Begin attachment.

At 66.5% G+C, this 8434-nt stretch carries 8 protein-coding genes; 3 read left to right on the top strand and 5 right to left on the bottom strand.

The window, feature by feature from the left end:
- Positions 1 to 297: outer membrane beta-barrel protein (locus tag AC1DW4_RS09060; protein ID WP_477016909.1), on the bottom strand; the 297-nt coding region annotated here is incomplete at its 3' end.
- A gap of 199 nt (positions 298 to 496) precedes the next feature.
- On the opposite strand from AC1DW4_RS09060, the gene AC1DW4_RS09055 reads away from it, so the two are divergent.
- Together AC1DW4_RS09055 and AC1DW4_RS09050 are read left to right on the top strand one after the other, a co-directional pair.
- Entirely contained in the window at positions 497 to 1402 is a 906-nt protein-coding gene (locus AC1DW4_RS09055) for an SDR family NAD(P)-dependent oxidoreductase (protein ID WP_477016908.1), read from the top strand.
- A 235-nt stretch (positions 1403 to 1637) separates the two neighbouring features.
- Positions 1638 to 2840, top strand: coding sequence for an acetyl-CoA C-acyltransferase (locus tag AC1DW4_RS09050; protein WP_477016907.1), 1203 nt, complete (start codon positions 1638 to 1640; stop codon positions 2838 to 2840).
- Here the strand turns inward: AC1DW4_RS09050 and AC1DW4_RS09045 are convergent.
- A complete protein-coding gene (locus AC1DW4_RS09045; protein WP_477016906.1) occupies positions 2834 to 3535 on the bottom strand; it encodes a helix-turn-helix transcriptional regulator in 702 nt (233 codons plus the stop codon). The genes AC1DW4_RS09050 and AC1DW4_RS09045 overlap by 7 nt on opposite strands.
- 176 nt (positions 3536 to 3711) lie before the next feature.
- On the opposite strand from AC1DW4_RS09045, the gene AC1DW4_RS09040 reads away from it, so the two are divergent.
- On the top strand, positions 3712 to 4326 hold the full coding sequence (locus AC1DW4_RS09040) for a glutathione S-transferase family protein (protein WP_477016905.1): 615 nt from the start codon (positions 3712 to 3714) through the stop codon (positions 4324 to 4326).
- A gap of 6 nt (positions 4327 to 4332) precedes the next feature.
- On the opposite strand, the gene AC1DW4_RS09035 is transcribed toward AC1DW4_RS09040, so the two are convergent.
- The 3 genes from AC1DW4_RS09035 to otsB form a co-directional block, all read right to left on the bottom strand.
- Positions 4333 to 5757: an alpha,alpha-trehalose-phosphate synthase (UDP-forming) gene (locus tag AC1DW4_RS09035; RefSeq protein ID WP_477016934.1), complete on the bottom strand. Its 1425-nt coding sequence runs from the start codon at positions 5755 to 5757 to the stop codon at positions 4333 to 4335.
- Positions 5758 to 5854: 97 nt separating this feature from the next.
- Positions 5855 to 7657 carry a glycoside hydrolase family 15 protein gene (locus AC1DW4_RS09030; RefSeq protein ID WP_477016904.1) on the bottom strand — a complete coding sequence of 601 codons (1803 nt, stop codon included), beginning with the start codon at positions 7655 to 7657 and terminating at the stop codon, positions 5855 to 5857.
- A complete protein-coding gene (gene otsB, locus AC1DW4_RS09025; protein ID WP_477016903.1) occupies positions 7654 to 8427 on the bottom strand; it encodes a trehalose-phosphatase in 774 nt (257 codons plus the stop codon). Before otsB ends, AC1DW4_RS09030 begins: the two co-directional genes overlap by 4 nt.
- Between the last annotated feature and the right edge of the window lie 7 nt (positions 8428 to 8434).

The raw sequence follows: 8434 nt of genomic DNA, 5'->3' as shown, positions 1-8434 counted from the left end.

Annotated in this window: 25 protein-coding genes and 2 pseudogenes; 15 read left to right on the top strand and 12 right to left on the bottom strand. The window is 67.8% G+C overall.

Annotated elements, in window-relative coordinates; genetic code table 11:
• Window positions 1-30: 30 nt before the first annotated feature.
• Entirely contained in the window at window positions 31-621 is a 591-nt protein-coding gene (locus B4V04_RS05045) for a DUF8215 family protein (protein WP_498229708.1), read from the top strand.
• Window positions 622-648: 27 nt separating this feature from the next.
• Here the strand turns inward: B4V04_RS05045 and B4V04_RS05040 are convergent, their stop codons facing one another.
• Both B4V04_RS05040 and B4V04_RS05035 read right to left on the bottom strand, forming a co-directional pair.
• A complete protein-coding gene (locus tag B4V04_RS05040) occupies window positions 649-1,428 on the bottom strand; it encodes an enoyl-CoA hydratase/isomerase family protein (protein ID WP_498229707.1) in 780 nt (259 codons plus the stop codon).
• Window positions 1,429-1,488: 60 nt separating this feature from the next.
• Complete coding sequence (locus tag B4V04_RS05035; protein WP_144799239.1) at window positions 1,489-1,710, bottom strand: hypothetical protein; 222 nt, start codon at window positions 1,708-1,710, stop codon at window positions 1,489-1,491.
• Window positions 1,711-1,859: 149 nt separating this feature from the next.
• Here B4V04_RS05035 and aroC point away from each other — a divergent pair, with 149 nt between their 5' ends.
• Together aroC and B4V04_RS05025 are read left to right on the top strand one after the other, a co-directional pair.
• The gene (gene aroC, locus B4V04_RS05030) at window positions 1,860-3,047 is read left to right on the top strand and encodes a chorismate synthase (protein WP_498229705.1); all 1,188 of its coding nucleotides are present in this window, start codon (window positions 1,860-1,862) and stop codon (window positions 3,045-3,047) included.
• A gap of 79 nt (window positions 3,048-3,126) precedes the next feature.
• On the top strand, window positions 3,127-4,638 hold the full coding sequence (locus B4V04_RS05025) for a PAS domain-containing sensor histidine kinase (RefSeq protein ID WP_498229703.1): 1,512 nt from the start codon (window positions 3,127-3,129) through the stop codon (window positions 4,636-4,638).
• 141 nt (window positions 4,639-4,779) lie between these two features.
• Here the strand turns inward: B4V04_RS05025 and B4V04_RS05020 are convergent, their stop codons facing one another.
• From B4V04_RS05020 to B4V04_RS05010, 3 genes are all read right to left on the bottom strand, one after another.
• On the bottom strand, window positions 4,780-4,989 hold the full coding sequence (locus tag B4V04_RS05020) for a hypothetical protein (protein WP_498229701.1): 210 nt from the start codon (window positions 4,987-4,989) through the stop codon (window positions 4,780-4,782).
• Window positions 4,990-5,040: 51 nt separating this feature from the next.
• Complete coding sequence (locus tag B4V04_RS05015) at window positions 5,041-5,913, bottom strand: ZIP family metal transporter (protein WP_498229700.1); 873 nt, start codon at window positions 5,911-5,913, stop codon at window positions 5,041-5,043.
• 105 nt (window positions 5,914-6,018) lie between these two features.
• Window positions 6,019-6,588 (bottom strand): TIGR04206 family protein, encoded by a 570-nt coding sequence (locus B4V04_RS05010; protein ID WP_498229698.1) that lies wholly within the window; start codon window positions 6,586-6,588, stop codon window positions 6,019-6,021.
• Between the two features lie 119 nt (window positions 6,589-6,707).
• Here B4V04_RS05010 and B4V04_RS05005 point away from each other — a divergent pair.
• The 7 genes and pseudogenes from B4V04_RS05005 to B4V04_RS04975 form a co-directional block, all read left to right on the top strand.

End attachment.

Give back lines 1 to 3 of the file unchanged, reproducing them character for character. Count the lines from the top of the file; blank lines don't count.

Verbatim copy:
At 66.5% G+C, this 8434-nt stretch carries 8 protein-coding genes; 3 read left to right on the top strand and 5 right to left on the bottom strand.

The window, feature by feature from the left end:
- Positions 1 to 297: outer membrane beta-barrel protein (locus tag AC1DW4_RS09060; protein ID WP_477016909.1), on the bottom strand; the 297-nt coding region annotated here is incomplete at its 3' end.